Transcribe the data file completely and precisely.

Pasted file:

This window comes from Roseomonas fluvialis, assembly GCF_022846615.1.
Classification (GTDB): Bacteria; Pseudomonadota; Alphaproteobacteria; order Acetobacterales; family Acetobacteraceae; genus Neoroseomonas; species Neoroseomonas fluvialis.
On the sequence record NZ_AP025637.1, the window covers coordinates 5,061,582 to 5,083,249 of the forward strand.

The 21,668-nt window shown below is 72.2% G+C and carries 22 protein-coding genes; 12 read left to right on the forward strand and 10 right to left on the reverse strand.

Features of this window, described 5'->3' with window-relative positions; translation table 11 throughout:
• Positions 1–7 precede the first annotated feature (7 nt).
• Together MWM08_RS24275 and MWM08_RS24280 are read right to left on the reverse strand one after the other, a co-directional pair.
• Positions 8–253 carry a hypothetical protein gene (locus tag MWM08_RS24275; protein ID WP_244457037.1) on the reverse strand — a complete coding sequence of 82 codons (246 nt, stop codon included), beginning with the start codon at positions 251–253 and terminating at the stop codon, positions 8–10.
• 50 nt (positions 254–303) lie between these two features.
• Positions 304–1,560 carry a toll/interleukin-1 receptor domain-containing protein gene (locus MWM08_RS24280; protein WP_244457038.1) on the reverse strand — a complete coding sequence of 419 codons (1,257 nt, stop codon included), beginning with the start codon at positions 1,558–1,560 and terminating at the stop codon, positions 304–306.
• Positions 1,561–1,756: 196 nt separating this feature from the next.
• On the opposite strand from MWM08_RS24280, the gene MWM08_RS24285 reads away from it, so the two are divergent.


This window comes from Roseomonas fluvialis, assembly GCF_022846615.1.
Classification (GTDB): Bacteria; Pseudomonadota; Alphaproteobacteria; order Acetobacterales; family Acetobacteraceae; genus Neoroseomonas; species Neoroseomonas fluvialis.
On the sequence record NZ_AP025637.1, the window covers coordinates 5,061,582 to 5,083,249 of the forward strand.

The 21,668-nt window shown below is 72.2% G+C and carries 22 protein-coding genes; 12 read left to right on the forward strand and 10 right to left on the reverse strand.

Features of this window, described 5'->3' with window-relative positions; translation table 11 throughout:
• Positions 1–7 precede the first annotated feature (7 nt).
• Together MWM08_RS24275 and MWM08_RS24280 are read right to left on the reverse strand one after the other, a co-directional pair.
• Positions 8–253 carry a hypothetical protein gene (locus tag MWM08_RS24275; protein ID WP_244457037.1) on the reverse strand — a complete coding sequence of 82 codons (246 nt, stop codon included), beginning with the start codon at positions 251–253 and terminating at the stop codon, positions 8–10.
• 50 nt (positions 254–303) lie between these two features.
• Positions 304–1,560 carry a toll/interleukin-1 receptor domain-containing protein gene (locus MWM08_RS24280; protein WP_244457038.1) on the reverse strand — a complete coding sequence of 419 codons (1,257 nt, stop codon included), beginning with the start codon at positions 1,558–1,560 and terminating at the stop codon, positions 304–306.
• Positions 1,561–1,756: 196 nt separating this feature from the next.
• On the opposite strand from MWM08_RS24280, the gene MWM08_RS24285 reads away from it, so the two are divergent.